11. March 2014
“In 2014, it will not be the fastest car that wins the World Endurance Championship series and the 24 hours of Le Mans, rather it will be the car that goes the furthest with a defined amount of energy. And it is precisely this challenge that carmakers must overcome. The 919 Hybrid is our fastest mobile research laboratory and the most complex race car that Porsche has ever built." That’s Matthias Müller, chairman of Porsche AG, talking of the car that will be campaigned in the 2014 World Endurance Championships (WEC), including a run at the storied French circuit that’s about 128 miles southwest of Paris.
The energy management is predicated on the turbocharged, 2.0-liter direct-injected four cylinder engine—a V4—that produces approximately 500 hp and works in conjunction with two energy recovery systems.
They’ve developed a system that recovers energy from the exhaust gases, using the exhaust to run an electric generator to produce more power that’s stored in lithium ion batteries.
Then there’s a generator on the front axle that uses the kinetic energy recovered when braking (a.k.a., regenerative braking); the kinetic energy is stored as electrical energy.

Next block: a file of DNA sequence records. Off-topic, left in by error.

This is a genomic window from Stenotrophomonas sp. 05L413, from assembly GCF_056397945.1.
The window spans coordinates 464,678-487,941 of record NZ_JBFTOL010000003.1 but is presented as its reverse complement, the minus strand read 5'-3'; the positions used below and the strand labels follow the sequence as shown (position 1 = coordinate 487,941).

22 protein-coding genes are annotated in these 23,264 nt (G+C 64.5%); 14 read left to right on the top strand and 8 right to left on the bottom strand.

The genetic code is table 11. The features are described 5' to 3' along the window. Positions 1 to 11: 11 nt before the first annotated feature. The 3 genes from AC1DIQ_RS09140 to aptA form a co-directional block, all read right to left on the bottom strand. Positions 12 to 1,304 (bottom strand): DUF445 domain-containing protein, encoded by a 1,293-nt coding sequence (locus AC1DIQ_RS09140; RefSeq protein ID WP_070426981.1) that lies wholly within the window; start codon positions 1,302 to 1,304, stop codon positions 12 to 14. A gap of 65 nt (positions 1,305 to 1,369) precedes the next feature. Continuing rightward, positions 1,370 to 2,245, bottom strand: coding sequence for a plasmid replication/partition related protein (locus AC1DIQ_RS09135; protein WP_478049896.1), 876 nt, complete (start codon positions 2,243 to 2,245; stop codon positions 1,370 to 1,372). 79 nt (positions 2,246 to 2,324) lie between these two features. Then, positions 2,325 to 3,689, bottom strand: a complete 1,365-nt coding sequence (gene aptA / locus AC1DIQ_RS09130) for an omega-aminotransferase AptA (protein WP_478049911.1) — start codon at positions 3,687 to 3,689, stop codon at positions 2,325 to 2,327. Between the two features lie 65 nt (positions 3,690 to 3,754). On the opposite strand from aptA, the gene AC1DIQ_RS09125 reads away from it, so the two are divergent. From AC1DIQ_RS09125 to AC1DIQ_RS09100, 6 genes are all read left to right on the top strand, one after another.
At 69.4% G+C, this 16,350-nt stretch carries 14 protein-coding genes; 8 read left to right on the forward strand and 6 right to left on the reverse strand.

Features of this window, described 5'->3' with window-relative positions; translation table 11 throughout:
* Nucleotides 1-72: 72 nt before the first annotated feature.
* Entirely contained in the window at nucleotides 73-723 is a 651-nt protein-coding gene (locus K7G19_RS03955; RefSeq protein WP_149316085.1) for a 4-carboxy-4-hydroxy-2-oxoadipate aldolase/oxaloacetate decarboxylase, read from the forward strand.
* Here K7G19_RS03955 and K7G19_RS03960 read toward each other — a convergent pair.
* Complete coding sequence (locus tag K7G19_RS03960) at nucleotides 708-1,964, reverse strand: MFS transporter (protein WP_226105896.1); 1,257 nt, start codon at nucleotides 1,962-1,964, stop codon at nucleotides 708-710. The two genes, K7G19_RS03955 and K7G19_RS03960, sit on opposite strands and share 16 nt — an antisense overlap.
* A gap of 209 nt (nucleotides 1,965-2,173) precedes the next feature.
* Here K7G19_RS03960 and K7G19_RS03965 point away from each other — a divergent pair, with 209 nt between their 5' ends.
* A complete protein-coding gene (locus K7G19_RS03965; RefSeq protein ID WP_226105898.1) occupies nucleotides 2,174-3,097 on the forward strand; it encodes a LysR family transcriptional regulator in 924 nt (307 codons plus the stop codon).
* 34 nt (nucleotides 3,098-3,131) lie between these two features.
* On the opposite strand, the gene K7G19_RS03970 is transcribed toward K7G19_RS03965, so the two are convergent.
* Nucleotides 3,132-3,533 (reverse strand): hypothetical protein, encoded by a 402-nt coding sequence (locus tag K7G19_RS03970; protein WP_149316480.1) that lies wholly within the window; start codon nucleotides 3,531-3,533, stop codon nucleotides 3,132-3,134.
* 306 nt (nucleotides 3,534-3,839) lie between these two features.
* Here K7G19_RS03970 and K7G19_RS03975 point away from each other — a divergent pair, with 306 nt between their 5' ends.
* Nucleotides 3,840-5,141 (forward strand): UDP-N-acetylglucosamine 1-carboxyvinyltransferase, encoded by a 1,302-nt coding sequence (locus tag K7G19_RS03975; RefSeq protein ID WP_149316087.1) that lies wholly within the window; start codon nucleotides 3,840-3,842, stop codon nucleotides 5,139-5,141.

When the driver needs an additional power boost, then an electric motor is used to drive the front axle of the car, as the internal combustion engine drives the rear wheels. (Architecturally, this makes the car an all-wheel-drive vehicle, as long as there is the available electricity to drive the front-axle motor.)
More than 200 people are working at a Porsche facility in Weissach, Germany, on the development and build of Le Mans prototype (LMP) vehicles. Said Friedrich Enzinger, head of LMP1: "Within two and one half years we built the infrastructure, assembled our team and put this highly complex race car on wheels. We have the greatest respect for the lead our competitors have in racing experience. Our objective in the first year is simple: to finish races and be competitive."
One suspects that the definition of “competitive” also includes “winning races.”
Porsche has been absent from Le Mans since 1998, and given the remarkable record that its sister company Audi has been racking up over the past few years, presumably there is going to be nothing but the highest levels of competitiveness.
(While the casual race fan may not be familiar with the exclusive premium sponsor of Porsche for the WEC run, DMG MORI, readers of this site know that that is one of the leading machine tool manufacturers in the world.)